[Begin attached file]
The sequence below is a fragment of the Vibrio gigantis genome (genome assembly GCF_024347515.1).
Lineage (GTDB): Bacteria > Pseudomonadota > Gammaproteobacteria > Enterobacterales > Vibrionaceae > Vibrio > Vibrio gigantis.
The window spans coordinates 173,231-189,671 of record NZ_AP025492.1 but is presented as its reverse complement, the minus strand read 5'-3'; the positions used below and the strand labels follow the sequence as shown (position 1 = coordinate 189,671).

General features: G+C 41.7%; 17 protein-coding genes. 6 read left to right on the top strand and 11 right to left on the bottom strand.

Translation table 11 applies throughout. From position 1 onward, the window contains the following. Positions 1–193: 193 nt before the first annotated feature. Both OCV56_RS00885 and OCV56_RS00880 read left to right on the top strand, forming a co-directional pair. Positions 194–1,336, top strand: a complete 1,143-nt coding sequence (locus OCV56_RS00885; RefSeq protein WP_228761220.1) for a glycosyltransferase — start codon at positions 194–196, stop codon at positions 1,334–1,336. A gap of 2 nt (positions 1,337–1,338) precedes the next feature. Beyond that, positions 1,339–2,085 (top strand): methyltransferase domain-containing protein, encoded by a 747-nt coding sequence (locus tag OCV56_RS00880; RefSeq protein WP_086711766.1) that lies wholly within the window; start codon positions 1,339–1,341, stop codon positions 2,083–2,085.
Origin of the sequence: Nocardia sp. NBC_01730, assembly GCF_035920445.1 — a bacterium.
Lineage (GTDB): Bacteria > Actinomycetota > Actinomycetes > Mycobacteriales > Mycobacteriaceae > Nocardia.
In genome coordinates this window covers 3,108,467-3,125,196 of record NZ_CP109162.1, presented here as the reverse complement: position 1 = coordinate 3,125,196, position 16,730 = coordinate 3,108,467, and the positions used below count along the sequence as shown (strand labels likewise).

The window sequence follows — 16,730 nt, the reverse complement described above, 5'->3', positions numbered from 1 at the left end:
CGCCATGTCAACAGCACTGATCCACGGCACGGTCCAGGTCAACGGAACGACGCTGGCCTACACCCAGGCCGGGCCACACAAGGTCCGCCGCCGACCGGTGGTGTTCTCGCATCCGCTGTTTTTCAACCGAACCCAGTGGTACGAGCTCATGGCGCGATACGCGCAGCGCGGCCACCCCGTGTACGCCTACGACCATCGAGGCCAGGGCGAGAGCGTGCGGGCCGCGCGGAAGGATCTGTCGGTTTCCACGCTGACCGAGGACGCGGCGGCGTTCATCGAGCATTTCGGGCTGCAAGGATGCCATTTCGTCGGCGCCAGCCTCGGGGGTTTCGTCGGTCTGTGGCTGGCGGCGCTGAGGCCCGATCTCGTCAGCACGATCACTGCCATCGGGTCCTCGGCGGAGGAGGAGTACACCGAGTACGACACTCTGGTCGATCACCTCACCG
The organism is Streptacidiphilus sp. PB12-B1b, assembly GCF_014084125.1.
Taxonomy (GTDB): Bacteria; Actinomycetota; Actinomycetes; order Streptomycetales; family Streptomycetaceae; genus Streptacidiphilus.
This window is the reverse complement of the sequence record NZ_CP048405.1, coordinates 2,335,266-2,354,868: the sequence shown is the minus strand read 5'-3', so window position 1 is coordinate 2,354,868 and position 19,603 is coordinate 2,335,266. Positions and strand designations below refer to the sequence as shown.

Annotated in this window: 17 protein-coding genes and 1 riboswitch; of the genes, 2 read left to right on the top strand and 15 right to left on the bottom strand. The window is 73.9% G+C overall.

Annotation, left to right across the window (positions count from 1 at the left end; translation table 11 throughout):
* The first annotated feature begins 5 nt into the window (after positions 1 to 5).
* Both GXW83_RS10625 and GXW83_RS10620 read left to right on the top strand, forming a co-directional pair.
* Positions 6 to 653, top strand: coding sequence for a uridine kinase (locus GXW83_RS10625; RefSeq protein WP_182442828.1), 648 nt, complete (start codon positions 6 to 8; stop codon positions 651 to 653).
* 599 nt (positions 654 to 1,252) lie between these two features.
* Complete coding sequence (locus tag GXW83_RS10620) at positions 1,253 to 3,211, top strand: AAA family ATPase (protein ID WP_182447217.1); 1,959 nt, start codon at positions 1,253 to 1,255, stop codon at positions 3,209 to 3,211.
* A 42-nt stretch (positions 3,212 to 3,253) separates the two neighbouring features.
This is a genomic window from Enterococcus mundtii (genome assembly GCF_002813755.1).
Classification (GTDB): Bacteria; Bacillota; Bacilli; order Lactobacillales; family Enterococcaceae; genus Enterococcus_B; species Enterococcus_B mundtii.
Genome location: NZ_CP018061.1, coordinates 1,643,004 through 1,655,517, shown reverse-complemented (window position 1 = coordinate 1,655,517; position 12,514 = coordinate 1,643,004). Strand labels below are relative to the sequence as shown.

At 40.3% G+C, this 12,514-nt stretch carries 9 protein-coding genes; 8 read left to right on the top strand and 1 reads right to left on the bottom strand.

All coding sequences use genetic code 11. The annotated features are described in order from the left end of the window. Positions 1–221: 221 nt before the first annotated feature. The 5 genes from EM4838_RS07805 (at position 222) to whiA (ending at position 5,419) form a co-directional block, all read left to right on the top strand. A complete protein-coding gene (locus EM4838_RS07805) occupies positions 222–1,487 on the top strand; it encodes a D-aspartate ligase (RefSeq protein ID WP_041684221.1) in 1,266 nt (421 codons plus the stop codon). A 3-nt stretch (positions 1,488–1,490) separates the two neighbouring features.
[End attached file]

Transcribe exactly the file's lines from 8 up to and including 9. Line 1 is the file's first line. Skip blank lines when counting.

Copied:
In genome coordinates this window covers 3,108,467-3,125,196 of record NZ_CP109162.1, presented here as the reverse complement: position 1 = coordinate 3,125,196, position 16,730 = coordinate 3,108,467, and the positions used below count along the sequence as shown (strand labels likewise).

The window sequence follows — 16,730 nt, the reverse complement described above, 5'->3', positions numbered from 1 at the left end: